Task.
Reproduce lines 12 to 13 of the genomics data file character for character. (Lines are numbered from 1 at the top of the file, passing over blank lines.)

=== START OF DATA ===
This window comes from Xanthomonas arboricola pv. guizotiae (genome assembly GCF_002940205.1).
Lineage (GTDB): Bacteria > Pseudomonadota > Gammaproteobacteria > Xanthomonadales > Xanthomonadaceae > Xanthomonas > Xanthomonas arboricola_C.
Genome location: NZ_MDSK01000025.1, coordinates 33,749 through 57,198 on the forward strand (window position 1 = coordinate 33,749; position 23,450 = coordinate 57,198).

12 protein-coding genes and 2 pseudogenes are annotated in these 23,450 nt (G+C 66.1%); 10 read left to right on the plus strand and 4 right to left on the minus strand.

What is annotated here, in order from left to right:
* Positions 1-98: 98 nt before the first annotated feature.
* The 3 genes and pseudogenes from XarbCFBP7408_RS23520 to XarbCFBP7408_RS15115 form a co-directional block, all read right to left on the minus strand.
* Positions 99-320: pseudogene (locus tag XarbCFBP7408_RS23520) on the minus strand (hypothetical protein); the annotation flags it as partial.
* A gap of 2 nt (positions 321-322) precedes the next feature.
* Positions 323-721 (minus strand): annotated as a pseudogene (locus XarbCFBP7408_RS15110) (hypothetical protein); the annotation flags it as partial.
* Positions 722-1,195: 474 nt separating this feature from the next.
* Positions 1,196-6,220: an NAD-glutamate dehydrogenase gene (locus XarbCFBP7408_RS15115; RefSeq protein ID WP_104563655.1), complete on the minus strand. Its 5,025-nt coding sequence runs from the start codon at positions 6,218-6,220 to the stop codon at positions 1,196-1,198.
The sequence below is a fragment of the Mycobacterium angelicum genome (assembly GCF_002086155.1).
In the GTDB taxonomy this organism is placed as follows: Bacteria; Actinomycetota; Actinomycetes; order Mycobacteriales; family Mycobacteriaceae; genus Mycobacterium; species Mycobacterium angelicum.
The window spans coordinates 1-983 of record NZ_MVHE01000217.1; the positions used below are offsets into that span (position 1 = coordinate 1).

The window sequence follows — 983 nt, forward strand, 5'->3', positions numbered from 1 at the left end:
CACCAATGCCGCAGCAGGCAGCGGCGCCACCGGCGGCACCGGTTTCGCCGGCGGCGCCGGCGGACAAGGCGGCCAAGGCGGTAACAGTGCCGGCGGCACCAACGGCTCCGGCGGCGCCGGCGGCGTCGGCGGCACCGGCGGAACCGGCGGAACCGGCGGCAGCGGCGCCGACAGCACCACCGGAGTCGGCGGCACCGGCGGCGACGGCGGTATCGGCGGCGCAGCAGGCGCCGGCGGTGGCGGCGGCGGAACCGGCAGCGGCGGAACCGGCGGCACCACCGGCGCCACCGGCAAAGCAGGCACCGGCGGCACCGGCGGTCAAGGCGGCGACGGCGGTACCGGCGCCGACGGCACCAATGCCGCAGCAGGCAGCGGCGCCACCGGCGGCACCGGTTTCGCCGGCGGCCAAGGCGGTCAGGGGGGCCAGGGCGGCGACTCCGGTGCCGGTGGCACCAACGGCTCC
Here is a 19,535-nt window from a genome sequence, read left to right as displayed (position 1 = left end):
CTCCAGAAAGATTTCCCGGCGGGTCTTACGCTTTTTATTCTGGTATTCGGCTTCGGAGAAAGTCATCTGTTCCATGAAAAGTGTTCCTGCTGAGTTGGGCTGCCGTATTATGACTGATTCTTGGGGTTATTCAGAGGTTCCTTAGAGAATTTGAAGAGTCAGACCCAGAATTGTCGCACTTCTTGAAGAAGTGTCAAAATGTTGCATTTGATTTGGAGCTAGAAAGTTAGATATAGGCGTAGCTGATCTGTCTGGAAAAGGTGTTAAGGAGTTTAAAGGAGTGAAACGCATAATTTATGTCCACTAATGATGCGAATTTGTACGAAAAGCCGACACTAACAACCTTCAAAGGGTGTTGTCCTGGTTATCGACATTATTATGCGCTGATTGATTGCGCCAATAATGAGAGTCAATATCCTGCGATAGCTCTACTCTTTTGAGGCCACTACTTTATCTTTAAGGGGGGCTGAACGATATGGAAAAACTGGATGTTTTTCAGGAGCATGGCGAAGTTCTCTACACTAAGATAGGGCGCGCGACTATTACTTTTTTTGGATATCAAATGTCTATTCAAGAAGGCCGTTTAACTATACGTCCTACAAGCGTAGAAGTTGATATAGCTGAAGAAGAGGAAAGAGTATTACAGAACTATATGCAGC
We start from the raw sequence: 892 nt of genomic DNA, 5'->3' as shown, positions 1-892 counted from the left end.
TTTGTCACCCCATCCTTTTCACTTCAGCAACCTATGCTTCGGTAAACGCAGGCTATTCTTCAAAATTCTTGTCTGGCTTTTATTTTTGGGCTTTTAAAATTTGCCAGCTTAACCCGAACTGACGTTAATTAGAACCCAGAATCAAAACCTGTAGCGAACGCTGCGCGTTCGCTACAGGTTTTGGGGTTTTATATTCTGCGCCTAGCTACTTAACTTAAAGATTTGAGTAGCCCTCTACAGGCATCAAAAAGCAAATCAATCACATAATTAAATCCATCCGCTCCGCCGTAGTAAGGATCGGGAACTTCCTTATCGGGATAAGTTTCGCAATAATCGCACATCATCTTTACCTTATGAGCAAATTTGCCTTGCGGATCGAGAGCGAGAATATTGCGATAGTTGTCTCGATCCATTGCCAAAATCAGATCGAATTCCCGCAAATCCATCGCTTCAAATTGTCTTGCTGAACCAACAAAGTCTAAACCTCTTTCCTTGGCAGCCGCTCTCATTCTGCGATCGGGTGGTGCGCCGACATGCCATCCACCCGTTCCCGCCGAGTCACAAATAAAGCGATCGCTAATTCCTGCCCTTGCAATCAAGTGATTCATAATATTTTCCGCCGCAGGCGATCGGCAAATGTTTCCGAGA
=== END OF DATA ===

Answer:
* Positions 1,196-6,220: an NAD-glutamate dehydrogenase gene (locus XarbCFBP7408_RS15115; RefSeq protein ID WP_104563655.1), complete on the minus strand. Its 5,025-nt coding sequence runs from the start codon at positions 6,218-6,220 to the stop codon at positions 1,196-1,198.
The sequence below is a fragment of the Mycobacterium angelicum genome (assembly GCF_002086155.1).